That said, often things come your way that you weren’t expecting that turn out to be pretty good.  Fast forward 15 or so listens, and I quite like this CD.  There’s not a single track that really stands out, but as a whole, it works.  A song too slow?  It’ll speed up.  Missing those rock guitar leads?  They’ll come.  The secret in the sauce is to follow Duda’s bass, let it lead you through the moods then appreciate how the band and Duda’s vocals flow around it.  The production still frustrates, though.  It’s one of those recordings that is so sonically compressed that it’s impossible to play it too loud.  Maybe that’s a good thing, but it mutes moments when their should be emotional peaks, such as in “Lost…” where the guitar tries to raise its voice after Duda (relatively speaking) shouts “…neverland.  Oh!”  Still, it’s very pretty music, and there’s ample instrumentation to satisfy.  It just feels a little emasculated.


Lyrically, Duda continues to write observations that one might easily confer upon someone who prefers to wear a hoodie when in public, hiding in the shadows, not freely entering the world so to speak… like his own tendency.  He pretty well spells it out:

There’s a mask upon my face
I can’t live without
So you won’t recognize me
When I am in the crowd
I lost my calmness in the world
Where everything is searchable


We hear regrets of  choosing the lesser path, feeling unworthy of better things, and lack of self-confidence. 

Hewn from happiness
In your fabletown
You’re still afraid of
Starting something new this life


I was tired of suppressing all of my needs
I wanted to belong to the cloudless sky
Not to the shaded ground

These are not quite balanced by the exhortations to step forward and live life more fully. 

Discard your fear of the unknown
Be here and now
Just find yourself in peace
Try to free your mind
Wake up
Get unstuck
Let it go
Send your shame to nevermore

All in all… you don’t even have to pay attention to the lyrics to enjoy this CD.  I didn’t.  I had no idea what he was singing about until I decided how I felt about this CD.  Overall, the band has never sounded more unified, free of its excesses in search of what is “Metal” or “Prog.”  They’re sounding more and more like their own band, rather than rattling their influences for all to see.  That’s good.  They just need a new generation producer who has absorbed the influences of Bob Ezrin or Glyn Johns to make a more emphatic statement.  Despite it all, it’s hard not to like.

4 of 5 STARS_thumb


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Old Mecklenberg Brewery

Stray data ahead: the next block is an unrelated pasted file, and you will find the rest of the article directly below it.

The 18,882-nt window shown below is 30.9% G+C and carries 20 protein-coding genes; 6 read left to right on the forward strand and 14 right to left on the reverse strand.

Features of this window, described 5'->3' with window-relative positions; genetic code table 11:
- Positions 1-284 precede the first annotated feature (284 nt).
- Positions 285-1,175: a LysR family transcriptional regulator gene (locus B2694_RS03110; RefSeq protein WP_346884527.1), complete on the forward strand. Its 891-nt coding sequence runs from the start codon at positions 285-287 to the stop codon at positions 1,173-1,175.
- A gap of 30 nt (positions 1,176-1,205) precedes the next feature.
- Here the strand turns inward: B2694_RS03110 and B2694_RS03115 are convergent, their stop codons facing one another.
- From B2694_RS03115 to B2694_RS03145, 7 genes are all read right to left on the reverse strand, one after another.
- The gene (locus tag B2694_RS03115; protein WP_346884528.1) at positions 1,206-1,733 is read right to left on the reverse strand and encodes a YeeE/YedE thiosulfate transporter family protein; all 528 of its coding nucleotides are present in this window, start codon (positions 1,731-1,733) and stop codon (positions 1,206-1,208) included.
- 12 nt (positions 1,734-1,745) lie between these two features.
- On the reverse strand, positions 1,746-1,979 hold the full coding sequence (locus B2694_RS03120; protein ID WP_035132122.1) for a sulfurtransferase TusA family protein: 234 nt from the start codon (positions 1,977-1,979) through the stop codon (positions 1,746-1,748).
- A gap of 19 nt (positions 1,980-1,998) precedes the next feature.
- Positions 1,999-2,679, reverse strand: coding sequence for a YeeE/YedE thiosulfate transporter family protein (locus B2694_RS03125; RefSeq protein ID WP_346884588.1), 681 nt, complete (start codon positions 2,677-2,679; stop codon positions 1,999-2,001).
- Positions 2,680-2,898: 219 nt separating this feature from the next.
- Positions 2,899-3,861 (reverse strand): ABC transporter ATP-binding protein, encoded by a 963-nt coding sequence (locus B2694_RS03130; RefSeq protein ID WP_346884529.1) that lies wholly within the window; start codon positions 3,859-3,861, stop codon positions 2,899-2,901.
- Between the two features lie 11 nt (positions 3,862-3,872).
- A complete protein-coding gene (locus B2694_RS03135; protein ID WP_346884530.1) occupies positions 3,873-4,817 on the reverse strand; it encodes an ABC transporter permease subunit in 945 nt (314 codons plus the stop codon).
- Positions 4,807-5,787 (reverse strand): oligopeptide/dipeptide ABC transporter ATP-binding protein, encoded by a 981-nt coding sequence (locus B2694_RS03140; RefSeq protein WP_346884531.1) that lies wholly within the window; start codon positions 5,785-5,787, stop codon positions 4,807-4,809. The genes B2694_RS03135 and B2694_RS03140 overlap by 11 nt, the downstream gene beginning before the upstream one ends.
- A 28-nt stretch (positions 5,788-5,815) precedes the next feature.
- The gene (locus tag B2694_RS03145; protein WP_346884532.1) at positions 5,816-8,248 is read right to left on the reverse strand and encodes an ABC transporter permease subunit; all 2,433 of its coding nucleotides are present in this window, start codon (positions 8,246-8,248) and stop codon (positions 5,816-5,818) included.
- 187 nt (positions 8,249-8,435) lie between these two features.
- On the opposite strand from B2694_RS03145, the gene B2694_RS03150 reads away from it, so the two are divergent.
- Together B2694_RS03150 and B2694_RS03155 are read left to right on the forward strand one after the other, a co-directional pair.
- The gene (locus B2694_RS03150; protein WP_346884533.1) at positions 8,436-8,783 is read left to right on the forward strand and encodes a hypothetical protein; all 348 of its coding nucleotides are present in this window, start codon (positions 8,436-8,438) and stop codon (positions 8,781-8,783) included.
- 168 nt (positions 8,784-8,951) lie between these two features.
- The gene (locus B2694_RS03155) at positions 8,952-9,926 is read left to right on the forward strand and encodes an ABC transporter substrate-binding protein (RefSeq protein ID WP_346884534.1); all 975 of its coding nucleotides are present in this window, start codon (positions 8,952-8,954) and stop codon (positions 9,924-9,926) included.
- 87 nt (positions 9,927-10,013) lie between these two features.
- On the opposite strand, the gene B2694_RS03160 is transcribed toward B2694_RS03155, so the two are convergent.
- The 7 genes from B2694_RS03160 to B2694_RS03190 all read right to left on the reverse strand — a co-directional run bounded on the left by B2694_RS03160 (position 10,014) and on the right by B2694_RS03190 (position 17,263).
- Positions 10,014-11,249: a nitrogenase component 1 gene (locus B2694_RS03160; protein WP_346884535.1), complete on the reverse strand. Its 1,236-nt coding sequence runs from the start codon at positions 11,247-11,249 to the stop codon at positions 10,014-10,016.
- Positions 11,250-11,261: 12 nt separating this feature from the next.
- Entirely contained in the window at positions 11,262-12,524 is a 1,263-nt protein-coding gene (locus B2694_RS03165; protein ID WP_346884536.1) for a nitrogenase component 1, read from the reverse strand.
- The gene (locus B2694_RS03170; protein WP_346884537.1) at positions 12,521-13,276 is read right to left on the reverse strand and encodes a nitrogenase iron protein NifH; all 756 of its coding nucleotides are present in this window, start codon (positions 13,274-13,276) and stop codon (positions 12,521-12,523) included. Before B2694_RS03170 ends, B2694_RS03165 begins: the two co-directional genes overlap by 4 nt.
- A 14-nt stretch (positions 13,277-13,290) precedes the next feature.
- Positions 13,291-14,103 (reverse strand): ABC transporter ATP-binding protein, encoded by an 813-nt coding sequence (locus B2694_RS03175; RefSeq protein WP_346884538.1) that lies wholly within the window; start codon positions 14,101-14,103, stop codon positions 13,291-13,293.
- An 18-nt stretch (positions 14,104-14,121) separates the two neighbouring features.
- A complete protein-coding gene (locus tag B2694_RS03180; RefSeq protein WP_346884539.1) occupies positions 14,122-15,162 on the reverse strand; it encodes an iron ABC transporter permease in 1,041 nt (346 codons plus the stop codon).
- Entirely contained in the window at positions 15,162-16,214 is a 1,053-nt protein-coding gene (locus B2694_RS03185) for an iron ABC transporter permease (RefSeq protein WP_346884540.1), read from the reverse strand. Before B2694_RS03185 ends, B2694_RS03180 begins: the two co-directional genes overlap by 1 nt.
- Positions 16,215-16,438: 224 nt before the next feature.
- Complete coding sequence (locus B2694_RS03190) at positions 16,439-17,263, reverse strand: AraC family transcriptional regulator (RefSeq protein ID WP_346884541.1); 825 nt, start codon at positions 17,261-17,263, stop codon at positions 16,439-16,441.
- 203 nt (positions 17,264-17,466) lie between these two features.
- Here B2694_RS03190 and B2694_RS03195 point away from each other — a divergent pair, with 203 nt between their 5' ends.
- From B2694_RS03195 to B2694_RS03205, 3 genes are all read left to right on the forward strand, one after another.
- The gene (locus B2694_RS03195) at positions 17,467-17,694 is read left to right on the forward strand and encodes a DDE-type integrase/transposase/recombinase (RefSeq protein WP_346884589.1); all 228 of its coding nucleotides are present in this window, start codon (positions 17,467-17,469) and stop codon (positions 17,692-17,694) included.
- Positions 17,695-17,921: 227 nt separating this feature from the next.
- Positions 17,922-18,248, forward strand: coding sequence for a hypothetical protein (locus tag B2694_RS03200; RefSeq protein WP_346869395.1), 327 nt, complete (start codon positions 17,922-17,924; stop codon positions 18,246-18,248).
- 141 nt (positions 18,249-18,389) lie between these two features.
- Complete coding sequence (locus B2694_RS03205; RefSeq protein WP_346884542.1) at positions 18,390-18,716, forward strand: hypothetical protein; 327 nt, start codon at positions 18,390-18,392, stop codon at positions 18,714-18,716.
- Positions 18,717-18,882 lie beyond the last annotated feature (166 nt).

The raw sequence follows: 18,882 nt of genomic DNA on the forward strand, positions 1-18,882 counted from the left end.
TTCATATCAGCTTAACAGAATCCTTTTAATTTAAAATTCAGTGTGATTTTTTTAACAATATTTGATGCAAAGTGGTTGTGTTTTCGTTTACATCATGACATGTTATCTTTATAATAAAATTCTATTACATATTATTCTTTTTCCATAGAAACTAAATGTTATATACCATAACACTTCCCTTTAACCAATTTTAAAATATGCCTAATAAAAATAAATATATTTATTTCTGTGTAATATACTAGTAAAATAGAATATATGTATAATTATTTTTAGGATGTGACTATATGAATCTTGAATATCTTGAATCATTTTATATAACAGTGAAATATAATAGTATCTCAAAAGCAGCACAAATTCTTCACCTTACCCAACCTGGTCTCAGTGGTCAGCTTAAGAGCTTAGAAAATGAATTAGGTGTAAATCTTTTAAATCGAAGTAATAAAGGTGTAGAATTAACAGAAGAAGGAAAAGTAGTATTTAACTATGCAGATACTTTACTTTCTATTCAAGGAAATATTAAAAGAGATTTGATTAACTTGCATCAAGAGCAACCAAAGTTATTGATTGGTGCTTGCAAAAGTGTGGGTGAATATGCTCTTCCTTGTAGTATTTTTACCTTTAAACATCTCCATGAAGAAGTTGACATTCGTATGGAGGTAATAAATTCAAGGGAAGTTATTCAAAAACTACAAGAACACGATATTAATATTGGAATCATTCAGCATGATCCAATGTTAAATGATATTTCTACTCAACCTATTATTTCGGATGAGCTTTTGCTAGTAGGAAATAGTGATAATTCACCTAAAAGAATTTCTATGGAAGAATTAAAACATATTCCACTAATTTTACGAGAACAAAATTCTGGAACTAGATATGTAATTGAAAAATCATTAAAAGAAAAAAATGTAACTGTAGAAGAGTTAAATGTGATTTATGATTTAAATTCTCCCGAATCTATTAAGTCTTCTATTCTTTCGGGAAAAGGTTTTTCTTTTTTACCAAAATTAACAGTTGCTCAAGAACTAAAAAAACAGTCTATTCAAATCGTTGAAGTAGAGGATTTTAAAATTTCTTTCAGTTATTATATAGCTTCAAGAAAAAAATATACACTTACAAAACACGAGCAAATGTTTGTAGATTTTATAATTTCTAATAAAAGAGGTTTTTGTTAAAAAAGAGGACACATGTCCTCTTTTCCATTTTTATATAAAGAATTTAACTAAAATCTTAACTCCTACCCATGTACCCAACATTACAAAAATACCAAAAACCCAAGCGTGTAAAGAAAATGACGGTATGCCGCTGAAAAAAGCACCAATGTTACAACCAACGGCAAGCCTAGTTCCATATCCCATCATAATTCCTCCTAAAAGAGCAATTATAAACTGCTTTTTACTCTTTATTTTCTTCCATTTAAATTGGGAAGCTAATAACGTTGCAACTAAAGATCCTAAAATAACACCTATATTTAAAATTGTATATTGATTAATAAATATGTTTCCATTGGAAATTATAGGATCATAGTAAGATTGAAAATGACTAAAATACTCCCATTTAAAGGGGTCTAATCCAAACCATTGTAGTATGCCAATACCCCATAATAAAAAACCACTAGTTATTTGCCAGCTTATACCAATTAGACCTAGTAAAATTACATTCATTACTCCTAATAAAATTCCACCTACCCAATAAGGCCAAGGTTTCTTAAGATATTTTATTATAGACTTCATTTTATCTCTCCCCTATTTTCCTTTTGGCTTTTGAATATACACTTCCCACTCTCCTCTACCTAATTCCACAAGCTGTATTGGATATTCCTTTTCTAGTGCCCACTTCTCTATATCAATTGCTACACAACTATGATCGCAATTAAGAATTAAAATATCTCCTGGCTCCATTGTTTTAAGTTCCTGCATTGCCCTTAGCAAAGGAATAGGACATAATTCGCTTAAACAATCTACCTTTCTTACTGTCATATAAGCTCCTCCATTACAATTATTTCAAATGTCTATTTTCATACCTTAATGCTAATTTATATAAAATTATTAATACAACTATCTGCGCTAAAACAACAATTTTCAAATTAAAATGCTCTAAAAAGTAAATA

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My latest visit to Charlotte allowed a visit to probably their most successful brewery, Old Mecklenberg.  Opening in 2009, the brewery features German styled beers.


From the street, it looks like most other breweries, but as you enter, you get a sense of the Biergarten, both indoors and out.



The brewery has 8 acres, which aside from ample tables, seems to welcome dogs and kids.  There’s certainly room to play.


They also offer a limited menu, mostly of a German bent.  I opted for a spicy sausage (Stiglmeier Gyulai) and Kielbasa, along with Bratkartoffeln (potatoes and bacon mixture) and German Potato Salad.   Service was swift and excellent.


To the left is their Captain James Jack Pilsner, which was…nicely ordinary, a break from the hop bombs that I’m more frequently tasting.  Better yet was the Fat Boy Baltic Porter.   Sadly, though a fairly heavy  hitter and a beer enjoyed over time, it escaped proper photographic capture. 


The brewery doesn’t appear to do much experimentation.  They’re purists – malt, hops, yeast, water only – and offer the following five beers as their mainstays:


I’ve also had their Oktoberfest beer, which also quite good.  Their summer options… not so impressive.  Regardless of claims of legitimacy, I don’t get excited about mixing beers with Coke or Sprite.


I caught this brewery on a fine Autumn day, which soon neared evening.  Tours are offered on weekends, and… oh, well, they’re all the same anyway.  Stainless steel tanks.


Not my favorite styles of beer, but these are solid accompaniment for fun and good times, both of which can be had on site.

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Looks like a Big Chicken Barn

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And it is!  Or was.  Heading south on Hwy 1 from Bar Harbor with my wife and daughter, we were driving along to see what there was to be seen.  And then, we passed an old building that resulted in the dreaded “You’re outvoted” chorus, so… I turned around.


Welcome to the Big Chicken Barn. I’ve been to chicken barns.  They’re filthy.  In the south, they’re one story buildings that eventually fall to ruin.  This, though was essentially a hatchery, where chickens are raised until about 3 months old.  It was built in the 1950’s and continued in operation to the latter 1960’s.  In the mid 1980’s, someone cleaned it up, and now you can shop for antiques and books where 50,000 chicks once tread.   Despite the old look and questionable practice of having open windows for a building with damageable stock, I was pleased that the old timbers no longer held the smell of ammonia or other reminders of its past use.   In any case, let’s peek at what’s inside.  Why?  Because I took pictures, and you’re bored.  Maybe an old peddler’s tonic would help?